What Are Ocular Migraines and How Are They Different from Regular Migraines?

For starters, ocular migraines are pretty rare.

If you’re a migraine sufferer, you know there are stark differences between headaches and migraines. (Location and severity of pain and accompanying symptoms are key differentiating markers, FYI.) But did you know that there are multiple types of migraines that can vary greatly based on symptoms, severity, and frequency?

“Migraines are generally divided into two overarching types: migraines with aura and migraines without aura,” says Nashville-based eye surgeon Ming Wang, M.D., Ph.D., of Wang Vision 3D Cataract & LASIK Center. Aura refers to a cluster of visual symptoms: seeing waves, stars, zig-zags, flashes of light, or even missing spots in your vision. On average, these symptoms can last anywhere from five to 60 minutes, explains Dr. Wang. “[Auras typically] appear suddenly, last for a short time, and then go away,” he adds. “They can occur with or without a headache. [Sufferers of] migraines without aura do not have any visual symptoms, only the headache.”

But one of the most alarming types of migraines might not actually “feel” like a migraine at all: When you get an ocular migraine, your eyes experience the effects more than anything else. (That’s not to say you won’t also have head pain, though. More on that below.) This can be a confusing and scary situation to be in, especially if you’ve never had an ocular migraine before.

Here, the lowdown on ocular migraines, so you can understand what you’re experiencing (and act accordingly).

What is an ocular migraine?

Within the two major types of migraines, there are diagnosable subtypes—including ocular migraines, explains Dr. Wang. Generally speaking, an ocular migraine is a headache that’s accompanied by visual disturbances (zig-zags, flashes of light, etc.), according to the Mayo Clinic. But an ocular migraine is different than a migraine with aura, says Dr. Wang. “A true ocular migraine is rare, but the term is often used interchangeably with ‘migraine with aura,’ which creates a lot of confusion,” he explains.

As its name implies, ocular migraines affect the eye. That’s right—typically, only one eye is involved, says Ajeet Sodhi M.D., a stroke neurologist and the director of Neuro Critical Care at the California Institute of Neuroscience. “Symptoms may include partial or complete vision loss in the affected eye, headache, nausea, vomiting, and sensitivity to light and sound. Ultimately, symptoms resolve without any lasting deficits,” explains Dr. Sodhi.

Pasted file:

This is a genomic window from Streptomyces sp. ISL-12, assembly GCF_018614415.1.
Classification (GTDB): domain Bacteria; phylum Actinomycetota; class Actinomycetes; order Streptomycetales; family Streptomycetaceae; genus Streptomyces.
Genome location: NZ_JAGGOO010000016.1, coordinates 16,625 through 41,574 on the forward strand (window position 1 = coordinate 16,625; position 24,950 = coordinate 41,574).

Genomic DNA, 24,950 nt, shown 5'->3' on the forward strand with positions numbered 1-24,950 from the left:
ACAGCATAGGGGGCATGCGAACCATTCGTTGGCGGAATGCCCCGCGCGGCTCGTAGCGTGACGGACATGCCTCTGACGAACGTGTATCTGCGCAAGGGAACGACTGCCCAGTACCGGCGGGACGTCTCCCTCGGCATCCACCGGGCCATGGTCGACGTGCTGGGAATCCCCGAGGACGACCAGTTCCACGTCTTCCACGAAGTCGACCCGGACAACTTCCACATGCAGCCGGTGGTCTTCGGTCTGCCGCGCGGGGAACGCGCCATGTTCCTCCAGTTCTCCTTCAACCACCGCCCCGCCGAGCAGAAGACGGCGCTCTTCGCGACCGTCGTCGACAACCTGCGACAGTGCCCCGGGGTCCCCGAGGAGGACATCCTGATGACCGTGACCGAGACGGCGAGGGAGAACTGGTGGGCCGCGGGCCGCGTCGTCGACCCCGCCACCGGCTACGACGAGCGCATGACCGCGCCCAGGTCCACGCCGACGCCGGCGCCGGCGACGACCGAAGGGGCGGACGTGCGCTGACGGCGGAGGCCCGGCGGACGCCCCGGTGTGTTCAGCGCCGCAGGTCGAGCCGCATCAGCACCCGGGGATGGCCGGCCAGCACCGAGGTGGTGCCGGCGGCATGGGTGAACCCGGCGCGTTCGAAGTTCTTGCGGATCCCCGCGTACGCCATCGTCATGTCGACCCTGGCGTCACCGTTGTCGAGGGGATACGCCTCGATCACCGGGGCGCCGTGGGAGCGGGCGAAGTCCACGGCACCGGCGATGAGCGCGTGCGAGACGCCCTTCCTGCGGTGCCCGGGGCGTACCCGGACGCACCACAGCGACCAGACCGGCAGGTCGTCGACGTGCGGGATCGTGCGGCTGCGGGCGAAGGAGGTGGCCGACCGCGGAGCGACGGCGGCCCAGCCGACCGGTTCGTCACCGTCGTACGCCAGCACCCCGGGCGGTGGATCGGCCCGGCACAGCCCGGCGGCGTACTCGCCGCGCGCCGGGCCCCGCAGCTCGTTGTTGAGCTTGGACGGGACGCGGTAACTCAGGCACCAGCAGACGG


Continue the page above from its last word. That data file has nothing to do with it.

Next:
Granted, many ocular migraine symptoms can mimic those of other migraines, he adds. But both Dr. Sodhi and Dr. Wang confirm that the real indicator of an ocular migraine is its effect on just one eye.

Why do some people not experience headaches with ocular migraines?

While it might seem counterintuitive (and confusing!), not all forms of migraines include head pain as a symptom, according to the American Migraine Foundation. Migraines without headaches are sometimes called silent migraines.

It sounds vague, but migraines with aura and ocular migraines can both happen with or without a headache, explains Dr. Wang. “Some patients may always experience a headache with migraine, and some may not [experience headache with migraine at all],” he says. On the other hand, some patients occasionally have headaches with migraines, and other times the migraine is present without the head pain, he adds. Translation: Migraines are very unique to each individual who experiences them, and no two migraine-sufferers’ symptoms are exactly alike.

One thing is for sure, though: Ocular migraines are different than migraines with aura, even though they sound super similar. While the visual symptoms themselves are virtually identical for both migraine types, visual disturbances caused by migraines with aura are usually present in both eyes—unlike an ocular migraine, which presents in one eye only, explains Dr. Sodhi. If you haven’t visited a doctor yet, you’ll typically be able to tell the difference between an ocular migraine and a migraine with aura based on whether your symptoms exist in one eye or both—if both, you likely have a migraine with aura and not an ocular migraine, confirms Dr. Wang.

How common are ocular migraines?

Overall, migraines affect 39 million people in the U.S. and 1 billion people worldwide (a.k.a. about 10 to 13 percent of people), according to the Migraine Research Foundation.